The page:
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Member Success Story: Be the Change

By Dell J. Hood, Hill Country Chapter

For the past 18 years I have had the privilege of serving as a trustee of the Wimberley Village Library. By the end of this year, we will have finished our second expansion and added an 8,200 square foot wing to the existing building.

The design was done by a San Antonio architectural firm and includes provision for landscaping of approximately one acre. The firm’s landscape designer provided a plan which included native and non-native species of trees, shrubs, and forbs. In a meeting to review the plan, I noted that native plants could readily replace the non-native species and that given our local water restrictions, natives would more likely survive the extended dry period in our area.

My concern in this issue is not only the need to reduce water use, but also that as a public library, the building and its landscaping inevitably create an image that becomes part of an identity. That identity should meld seamlessly with the identity of Wimberley, which is that of a rural Texas town that grew up along two streams and is nestled among the wooded hills surrounding it.
Native plants and their communities are essential to a region’s identity. A landscape of plants native to the area says, “I belong here, I’m part of this land, I am rooted in this land.” When public spaces are landscaped using a variety of species from all over the globe without thoughtful use of native plants, the result is often a failure to create a true sense of identity, place, or being part of the larger ecological community around them.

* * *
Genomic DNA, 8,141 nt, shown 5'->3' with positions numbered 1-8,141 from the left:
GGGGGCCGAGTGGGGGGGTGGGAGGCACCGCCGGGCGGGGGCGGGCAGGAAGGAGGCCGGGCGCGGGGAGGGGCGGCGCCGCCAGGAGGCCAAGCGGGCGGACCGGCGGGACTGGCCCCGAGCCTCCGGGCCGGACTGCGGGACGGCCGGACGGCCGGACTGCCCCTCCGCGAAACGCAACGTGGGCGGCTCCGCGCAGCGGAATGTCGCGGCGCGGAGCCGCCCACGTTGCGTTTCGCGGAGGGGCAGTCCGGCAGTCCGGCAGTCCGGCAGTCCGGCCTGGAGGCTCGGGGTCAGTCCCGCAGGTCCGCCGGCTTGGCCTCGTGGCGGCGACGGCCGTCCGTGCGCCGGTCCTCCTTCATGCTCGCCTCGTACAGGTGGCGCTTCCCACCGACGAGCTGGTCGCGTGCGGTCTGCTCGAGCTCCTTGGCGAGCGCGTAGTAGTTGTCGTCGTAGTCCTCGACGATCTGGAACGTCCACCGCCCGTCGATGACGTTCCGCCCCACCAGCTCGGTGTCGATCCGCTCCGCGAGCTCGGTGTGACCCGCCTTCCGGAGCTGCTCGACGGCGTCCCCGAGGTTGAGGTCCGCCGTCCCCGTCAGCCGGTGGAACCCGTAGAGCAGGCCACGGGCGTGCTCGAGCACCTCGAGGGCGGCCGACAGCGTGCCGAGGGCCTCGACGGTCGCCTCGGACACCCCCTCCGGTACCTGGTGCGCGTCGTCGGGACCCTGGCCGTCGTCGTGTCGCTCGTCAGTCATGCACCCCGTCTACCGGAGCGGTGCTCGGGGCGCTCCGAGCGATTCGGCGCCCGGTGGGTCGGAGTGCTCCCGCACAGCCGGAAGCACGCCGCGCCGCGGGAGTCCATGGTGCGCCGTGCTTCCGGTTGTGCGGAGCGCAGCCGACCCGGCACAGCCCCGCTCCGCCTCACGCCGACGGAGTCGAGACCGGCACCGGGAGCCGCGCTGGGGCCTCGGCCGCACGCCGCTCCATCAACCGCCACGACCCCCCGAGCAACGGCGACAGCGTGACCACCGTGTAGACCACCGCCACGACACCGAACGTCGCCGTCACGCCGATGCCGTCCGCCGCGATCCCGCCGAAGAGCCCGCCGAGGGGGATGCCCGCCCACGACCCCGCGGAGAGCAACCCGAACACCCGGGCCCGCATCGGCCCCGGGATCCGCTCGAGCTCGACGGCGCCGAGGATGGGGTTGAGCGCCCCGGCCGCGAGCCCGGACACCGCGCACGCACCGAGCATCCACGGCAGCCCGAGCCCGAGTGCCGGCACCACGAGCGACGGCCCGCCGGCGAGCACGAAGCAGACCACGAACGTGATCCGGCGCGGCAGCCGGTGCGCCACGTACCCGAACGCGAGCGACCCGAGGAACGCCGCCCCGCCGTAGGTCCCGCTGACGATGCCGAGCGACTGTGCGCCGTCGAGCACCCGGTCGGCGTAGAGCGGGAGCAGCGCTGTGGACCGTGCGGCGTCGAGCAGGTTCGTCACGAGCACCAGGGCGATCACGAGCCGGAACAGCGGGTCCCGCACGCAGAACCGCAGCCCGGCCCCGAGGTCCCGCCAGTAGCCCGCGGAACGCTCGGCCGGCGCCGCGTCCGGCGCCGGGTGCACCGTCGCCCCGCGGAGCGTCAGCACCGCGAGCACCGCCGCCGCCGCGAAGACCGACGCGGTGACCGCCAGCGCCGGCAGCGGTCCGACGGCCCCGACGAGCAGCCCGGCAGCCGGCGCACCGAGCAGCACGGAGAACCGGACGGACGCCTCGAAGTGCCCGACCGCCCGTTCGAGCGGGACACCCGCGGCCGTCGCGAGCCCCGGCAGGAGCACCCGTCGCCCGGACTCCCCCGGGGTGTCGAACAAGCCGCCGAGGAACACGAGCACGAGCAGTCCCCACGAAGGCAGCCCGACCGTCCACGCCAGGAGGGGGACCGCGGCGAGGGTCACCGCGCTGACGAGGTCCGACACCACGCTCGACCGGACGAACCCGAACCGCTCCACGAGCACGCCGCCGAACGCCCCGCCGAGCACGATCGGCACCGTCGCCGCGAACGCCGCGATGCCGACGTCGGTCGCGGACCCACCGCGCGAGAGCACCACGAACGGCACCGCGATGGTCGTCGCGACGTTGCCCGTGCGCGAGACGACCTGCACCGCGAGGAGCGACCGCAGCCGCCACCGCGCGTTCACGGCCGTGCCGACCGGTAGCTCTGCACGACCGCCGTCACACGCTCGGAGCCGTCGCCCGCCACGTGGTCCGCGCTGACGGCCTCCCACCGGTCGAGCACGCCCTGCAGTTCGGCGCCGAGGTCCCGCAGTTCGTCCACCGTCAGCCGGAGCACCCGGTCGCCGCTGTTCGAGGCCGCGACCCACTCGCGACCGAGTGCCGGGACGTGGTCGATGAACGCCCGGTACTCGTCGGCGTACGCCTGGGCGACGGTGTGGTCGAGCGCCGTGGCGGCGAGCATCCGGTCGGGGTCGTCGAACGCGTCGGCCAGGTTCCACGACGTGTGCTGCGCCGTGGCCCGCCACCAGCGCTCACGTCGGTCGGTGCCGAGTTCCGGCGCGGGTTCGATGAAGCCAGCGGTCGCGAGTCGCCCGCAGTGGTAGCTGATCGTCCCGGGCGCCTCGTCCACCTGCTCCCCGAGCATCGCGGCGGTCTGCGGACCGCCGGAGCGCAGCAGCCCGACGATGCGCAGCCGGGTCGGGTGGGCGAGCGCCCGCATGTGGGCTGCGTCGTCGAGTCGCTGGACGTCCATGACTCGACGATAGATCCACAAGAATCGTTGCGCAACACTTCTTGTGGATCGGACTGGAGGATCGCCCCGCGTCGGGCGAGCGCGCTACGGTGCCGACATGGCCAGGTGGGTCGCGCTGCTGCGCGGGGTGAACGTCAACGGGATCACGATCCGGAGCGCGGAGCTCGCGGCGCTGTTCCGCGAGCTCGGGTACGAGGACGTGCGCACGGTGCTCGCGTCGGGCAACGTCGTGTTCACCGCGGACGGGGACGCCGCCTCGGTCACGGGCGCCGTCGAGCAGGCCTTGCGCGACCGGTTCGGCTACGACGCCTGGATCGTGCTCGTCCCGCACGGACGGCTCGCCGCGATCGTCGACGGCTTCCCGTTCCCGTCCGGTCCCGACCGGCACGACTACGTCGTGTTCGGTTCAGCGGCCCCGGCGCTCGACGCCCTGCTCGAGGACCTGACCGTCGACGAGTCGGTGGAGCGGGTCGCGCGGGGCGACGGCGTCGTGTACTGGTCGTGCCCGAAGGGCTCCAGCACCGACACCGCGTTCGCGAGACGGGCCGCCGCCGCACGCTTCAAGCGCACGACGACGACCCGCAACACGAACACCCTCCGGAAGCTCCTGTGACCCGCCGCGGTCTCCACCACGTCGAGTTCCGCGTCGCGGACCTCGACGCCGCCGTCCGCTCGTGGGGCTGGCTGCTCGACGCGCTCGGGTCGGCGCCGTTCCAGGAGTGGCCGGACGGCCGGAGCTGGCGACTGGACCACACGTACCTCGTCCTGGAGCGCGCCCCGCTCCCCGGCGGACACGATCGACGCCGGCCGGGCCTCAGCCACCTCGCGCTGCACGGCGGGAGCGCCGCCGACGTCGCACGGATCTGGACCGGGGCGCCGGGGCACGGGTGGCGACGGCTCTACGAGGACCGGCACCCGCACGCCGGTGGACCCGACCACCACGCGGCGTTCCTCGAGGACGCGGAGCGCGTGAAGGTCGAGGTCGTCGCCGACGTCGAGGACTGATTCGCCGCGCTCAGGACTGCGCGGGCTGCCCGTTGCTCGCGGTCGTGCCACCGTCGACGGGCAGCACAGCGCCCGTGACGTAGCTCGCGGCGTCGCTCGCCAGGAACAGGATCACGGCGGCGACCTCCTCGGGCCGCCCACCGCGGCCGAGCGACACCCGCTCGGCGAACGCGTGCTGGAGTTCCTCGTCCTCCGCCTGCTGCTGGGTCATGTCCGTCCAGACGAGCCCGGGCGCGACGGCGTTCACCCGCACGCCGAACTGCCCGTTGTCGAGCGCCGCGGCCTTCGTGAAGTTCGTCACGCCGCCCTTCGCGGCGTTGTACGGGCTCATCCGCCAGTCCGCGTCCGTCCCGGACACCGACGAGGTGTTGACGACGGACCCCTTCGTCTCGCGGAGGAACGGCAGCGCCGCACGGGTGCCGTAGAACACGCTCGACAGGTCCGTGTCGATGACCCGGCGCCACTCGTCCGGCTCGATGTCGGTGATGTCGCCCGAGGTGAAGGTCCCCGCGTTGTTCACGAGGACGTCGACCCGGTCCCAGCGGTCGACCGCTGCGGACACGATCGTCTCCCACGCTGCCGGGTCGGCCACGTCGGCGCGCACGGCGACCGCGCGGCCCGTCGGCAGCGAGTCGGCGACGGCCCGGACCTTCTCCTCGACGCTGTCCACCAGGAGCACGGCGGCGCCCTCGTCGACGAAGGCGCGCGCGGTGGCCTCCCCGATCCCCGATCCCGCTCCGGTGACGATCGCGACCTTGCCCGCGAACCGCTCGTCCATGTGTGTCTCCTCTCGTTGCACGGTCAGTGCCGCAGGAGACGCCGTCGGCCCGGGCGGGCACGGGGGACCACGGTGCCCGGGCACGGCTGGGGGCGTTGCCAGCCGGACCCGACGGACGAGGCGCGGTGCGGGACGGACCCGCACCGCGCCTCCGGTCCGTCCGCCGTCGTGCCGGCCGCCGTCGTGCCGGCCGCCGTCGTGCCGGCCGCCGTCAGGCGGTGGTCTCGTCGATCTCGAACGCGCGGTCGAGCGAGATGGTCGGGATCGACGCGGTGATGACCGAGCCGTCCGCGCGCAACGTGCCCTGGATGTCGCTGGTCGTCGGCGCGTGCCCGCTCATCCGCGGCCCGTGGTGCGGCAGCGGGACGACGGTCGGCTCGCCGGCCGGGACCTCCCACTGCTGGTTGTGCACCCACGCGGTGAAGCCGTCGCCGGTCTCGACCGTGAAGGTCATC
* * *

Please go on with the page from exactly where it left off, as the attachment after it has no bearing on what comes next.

Two years ago, I suggested that the Society work to advance adoption by state and local governments of a policy that public funds be used only for native plant species in any public landscaping project.

I am pleased to report that my concerns were acknowledged and accepted by the landscape designer and answered by the full board of trustees with unanimous adoption of a resolution affirming the exclusive use of native plants for our landscaping!

If you are involved with any local government body anywhere in the state, you can be the critical voice that ensures native plants are used in any landscaping of public spaces. The Society has many resources to provide species appropriate for any planting situation.

Dell Hood can be reached at Hood@ut.texas.edu

Did you like this article? It’s from our Fall 2023 Texas Native Plants magazine. Read more here

Volume 41 | No. 4 | Fall 2023